There are many issues in loss prevention in law firms and in law practice management. Those of us who write or consult in the area often find ourselves writing again on the same issue. Or, we’ll see a post by another in the field and it will generate an idea or a desire to add to that subject.
A January 2016 post by Megan Zavieh (Daily Dispatch) appearing in AttorneyatWork reminded me to address this very practical issue of what is “the file.” It is a common problem that is not always clear to lawyers. Perhaps it was easier when everything related to a client’s work was actually in a paper file folder. You picked it up and went through it.
The general rule remains that the file belongs to the client, but it was not always clear what that was. The American Bar Association (ABA) stepped over the issue in its opinions from 1977 (Informal Opinion 1376) until it issued ABA Formal Opinion 471 (7/1/2015); see at http://bit.ly/1fsDriP.
So, the ABA considers these items to belong to the client:
• all property of the client supplied by the client to the lawyer, including original documents supplied by the client;
• end product items (like – reports or discovery for which the client paid; pleadings and papers filed with tribunal);
• copies of contracts, wills, corporate documents, etc., prepared by the lawyer for the clients (and considered end product);
• orders or other records of a tribunal;
• correspondence received or issued on relevant issues, including e-mail and other electronic correspondence that has been retained under the firm’s document retention policy;
• discovery or evidentiary exhibits (like transcripts, statements, reports, etc.);
• legal opinions issued;
• third-party assessments, evaluations or records paid for by the client.
The ABA opinion considered these items not to belong to the client file:
• papers and property that the lawyer generated for the lawyer’s own purpose in working on the client’s matter (unless certain of those needed to protect the former client’s interests);
• administrative materials related to the representation (e.g., conflicts checks, client worthiness, time and expense records, personal notes, drafts, research, and internal memorandums);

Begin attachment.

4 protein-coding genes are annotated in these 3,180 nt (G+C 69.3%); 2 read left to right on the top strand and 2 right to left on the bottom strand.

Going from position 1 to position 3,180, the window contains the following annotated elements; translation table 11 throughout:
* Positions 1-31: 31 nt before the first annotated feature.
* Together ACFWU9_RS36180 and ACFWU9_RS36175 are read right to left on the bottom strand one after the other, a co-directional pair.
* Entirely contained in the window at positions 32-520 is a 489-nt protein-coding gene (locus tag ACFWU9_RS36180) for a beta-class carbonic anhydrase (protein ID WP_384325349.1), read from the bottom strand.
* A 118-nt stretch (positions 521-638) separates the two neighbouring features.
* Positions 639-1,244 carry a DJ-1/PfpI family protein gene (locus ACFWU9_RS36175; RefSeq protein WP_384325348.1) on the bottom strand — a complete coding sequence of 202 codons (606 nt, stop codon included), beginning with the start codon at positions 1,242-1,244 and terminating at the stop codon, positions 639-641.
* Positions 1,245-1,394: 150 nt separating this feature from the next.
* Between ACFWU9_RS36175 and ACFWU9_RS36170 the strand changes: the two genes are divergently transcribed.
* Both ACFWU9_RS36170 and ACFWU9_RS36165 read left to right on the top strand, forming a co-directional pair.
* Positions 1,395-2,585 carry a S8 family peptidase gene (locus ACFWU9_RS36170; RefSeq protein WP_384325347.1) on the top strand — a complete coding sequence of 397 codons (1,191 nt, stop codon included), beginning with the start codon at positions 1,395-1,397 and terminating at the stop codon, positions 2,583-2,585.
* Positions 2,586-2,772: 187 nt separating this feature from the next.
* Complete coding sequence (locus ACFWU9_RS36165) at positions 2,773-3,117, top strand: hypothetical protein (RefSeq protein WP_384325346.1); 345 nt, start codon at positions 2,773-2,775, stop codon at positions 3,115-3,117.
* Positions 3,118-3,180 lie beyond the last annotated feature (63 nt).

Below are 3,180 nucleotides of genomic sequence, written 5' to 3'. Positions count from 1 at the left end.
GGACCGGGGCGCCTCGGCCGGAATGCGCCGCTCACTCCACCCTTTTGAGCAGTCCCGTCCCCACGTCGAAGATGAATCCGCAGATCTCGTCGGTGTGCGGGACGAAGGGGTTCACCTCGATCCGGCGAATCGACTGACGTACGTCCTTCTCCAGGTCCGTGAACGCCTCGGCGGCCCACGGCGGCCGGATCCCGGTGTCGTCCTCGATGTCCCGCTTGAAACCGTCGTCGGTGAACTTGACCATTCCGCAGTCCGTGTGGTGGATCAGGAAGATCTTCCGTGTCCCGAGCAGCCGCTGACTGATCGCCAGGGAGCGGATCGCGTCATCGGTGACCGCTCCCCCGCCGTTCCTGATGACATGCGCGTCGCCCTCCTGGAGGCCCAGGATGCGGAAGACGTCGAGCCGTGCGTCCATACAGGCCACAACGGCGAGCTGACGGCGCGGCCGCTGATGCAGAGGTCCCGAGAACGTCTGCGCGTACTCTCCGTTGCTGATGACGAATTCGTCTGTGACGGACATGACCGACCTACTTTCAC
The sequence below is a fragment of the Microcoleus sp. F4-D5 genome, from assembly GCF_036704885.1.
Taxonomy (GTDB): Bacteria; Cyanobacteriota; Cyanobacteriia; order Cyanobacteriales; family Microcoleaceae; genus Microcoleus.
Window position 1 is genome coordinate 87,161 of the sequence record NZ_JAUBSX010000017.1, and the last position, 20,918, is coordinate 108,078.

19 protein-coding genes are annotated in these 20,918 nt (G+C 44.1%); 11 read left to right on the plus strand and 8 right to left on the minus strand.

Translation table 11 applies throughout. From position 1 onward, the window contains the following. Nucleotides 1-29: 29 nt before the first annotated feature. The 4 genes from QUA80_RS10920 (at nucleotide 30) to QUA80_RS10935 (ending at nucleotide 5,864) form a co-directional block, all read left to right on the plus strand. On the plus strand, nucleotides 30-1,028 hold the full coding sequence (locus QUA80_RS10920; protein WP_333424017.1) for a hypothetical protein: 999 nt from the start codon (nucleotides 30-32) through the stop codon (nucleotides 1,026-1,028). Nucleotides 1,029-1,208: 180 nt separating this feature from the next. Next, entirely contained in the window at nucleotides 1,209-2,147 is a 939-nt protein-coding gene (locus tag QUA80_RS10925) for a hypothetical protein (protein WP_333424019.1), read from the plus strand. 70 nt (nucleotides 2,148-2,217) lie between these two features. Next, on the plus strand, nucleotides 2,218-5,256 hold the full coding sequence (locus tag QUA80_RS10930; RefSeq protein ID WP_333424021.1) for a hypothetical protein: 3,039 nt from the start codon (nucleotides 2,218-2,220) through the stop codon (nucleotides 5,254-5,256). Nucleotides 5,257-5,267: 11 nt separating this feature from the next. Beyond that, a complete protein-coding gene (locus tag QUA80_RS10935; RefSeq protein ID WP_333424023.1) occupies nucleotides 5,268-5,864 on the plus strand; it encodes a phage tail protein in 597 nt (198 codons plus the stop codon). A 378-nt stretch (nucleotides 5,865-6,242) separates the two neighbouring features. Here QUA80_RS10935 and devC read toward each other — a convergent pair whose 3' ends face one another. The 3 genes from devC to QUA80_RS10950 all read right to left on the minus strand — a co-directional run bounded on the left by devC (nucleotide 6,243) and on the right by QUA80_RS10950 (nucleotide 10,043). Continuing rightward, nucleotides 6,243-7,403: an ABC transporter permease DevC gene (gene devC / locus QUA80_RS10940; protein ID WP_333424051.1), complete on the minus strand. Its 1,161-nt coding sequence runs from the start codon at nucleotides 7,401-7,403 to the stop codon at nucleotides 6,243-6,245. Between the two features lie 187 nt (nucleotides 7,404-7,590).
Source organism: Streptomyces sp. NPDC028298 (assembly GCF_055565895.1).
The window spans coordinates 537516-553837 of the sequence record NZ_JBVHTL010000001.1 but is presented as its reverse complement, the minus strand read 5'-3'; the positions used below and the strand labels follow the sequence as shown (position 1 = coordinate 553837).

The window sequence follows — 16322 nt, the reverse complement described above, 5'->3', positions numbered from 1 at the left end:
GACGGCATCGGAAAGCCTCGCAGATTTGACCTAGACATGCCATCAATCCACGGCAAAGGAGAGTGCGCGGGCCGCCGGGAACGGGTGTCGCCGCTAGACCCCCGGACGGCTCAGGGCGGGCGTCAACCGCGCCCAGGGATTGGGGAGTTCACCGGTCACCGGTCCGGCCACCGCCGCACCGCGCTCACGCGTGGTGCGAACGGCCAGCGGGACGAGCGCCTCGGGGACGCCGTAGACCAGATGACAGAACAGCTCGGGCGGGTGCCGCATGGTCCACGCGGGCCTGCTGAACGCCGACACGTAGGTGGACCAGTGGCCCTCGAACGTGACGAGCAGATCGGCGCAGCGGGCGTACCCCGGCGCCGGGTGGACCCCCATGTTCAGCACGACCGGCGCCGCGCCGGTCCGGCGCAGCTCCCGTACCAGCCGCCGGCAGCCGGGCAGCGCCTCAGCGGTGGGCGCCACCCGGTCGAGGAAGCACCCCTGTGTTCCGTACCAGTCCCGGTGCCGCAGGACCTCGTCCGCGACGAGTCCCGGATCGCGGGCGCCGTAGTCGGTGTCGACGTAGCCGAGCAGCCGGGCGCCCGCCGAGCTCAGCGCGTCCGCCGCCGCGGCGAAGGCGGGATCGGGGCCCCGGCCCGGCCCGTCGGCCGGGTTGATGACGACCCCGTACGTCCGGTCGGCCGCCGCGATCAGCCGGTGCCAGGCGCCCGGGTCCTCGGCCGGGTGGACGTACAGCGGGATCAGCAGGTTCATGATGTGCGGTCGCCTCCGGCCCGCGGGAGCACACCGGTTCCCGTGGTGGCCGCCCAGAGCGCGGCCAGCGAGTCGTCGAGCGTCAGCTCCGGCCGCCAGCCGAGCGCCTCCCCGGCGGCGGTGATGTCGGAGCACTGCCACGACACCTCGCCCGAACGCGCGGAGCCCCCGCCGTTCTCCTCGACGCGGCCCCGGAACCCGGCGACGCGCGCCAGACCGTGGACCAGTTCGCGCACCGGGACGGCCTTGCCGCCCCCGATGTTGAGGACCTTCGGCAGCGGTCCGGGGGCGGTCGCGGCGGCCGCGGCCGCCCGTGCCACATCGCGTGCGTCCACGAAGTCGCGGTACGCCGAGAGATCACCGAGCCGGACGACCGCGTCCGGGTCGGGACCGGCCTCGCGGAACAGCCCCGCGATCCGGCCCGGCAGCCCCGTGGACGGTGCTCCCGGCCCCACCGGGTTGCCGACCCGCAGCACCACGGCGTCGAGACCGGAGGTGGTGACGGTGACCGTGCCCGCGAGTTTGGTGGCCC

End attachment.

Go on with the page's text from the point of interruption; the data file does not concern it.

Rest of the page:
• drafts or mark-ups (except as above);
• notes regarding an ethics consultation;
• documents that might reveal the confidences of another.
Other common exceptions in various jurisdictions from the client file that are to be returned seem to be:
• materials that would violate a duty of non-disclosure to another person;
• materials concerning the lawyer’s assessment of the client;
• materials of only internal firm communications or welfare of client or of others;
• materials to which an attorney’s lien may apply when not paid.
Of course, each jurisdiction will have unique interpretations and those rules that need to be consulted first, e.g., file may not be withheld until paid (W. Va. L.E.I. 89-02) and Attorney Retaining Liens for unpaid attorney fees and expenses extends the right to withhold work product prepared for litigation by or for the attorney (i.e., WV L.E.I. 92-02 noting that some jurisdictions allow only the withholding of opinion work product). Also, lawyers need to think about what is electronic and is required as a part of the modern “file” whether on the firm servers and hard drives or even on your personal device that you no doubt used while working on the file. See ABA Model Rule 1.0(n).
While we have more guidance, you must always look to the state at issue and actively research the opinions. You must act reasonably and under the basic guidance that you are to protect the client’s interests. A failure to do so could result in more than just a dispute with an ex-client.
This blog was originally posted on March 2, 2016, on the Lawyering for Lawyers blog. Click here to read the original entry.